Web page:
You just saw him performing at the Chile Cheese and Piñata Festival on Saturday, and just like this year’s theme: Come to the Chile Cheese and Piñata Festival, stay for the fair, The Piano Man — Anthony Torres — stayed. He performs on Wednesday night amazing the public with his abilities to impersonate legendary musicians. “I enjoy the live interaction with the fans,” Torres said. “I love to go where ever I can perform, that’s what I grew up with. My kids are millennials, but I am not. I enjoy the live stuff. I impersonate so many different people, so it is better live, like Elton John, I do a whole tribute to him. I do Ray Charles or the BeeGees, it’s more entertaining when you see that live.”

Friday night is the big music night with three bands, singers and songwriters performing.

Shari Rowe kicks the evening off, returning to perform at the fair. Rowe has earned a reputation for capturing simplistic beauty, crafting each lyric and melody with truth, sincerity and artistic integrity. This Southwestern troubadour has spent her career captivating audiences worldwide, from front porch concerts to the big stage, alongside Wynonna Judd, Three Dog Night, Aaron Carter and more. On stage, Rowe is nothing short of enchanting, but it’s her ability to translate the same intangible star-power into her recordings that sets her apart from the rest. With a voice that sounds like home, Rowe lives her life in the true spirit of country music, infusing her love of faith and family into everything she does, which ultimately led to her work with Celebrity Fight Night — along with Reba McEntire and Barry Manilow — the Scott Foundation and the Red Note Foundation.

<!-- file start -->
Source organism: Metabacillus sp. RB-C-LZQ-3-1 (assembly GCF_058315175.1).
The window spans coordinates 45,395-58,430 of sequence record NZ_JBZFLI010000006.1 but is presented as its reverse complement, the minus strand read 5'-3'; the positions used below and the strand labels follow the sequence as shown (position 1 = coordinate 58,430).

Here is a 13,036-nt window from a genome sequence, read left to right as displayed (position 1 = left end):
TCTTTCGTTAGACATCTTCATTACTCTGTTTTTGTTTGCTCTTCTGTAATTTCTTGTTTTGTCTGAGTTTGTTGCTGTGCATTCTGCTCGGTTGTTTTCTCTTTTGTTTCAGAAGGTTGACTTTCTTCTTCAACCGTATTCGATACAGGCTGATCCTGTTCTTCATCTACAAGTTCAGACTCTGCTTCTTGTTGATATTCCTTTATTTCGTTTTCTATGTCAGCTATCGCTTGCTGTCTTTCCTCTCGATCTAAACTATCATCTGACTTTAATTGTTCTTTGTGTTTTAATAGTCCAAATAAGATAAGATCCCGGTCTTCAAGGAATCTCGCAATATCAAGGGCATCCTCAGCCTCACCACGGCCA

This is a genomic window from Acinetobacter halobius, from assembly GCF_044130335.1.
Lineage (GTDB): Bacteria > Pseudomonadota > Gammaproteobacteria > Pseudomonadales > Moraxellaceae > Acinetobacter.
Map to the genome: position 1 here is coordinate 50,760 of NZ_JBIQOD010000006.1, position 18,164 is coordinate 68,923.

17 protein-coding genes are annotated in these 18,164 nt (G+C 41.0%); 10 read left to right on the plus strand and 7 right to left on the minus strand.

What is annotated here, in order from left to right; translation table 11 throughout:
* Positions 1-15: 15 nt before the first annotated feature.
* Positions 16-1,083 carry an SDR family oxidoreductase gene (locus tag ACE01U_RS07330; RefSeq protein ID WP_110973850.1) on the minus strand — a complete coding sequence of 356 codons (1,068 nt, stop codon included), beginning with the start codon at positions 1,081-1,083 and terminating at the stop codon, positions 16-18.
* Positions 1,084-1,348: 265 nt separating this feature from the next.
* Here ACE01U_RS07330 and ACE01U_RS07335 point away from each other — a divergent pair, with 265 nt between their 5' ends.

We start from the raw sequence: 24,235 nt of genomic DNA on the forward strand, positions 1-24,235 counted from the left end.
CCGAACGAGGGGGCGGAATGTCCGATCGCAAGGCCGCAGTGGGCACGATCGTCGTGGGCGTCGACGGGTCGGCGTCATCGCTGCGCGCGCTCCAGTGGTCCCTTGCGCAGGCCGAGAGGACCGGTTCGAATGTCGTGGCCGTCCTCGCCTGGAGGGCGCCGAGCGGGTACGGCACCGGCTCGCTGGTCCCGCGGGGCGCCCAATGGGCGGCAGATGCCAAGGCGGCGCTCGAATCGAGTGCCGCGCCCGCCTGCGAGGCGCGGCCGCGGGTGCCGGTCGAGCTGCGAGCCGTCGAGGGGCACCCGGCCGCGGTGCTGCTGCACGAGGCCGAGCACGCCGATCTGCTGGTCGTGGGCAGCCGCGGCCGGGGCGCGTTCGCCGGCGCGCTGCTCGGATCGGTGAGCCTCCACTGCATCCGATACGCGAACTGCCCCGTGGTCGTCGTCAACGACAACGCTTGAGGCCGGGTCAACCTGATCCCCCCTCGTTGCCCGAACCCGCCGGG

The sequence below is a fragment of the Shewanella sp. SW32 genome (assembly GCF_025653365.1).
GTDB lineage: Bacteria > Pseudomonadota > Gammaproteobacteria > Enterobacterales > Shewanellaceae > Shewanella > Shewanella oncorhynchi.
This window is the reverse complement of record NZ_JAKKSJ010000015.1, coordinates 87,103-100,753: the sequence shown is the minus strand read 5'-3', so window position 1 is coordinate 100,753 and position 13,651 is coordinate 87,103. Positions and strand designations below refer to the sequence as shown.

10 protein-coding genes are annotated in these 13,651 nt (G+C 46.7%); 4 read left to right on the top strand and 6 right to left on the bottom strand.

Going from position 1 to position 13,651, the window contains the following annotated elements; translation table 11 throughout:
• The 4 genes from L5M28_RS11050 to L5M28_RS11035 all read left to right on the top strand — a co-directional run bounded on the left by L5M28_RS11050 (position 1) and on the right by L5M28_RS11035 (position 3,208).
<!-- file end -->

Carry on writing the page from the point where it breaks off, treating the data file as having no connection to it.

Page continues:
Rowe has some news for her fans. “I made a couple of new singles since the last time I was in Roswell. I’ll be excited to share the new music with everybody and see the fans again. We loved last time so we are excited about it,” she said.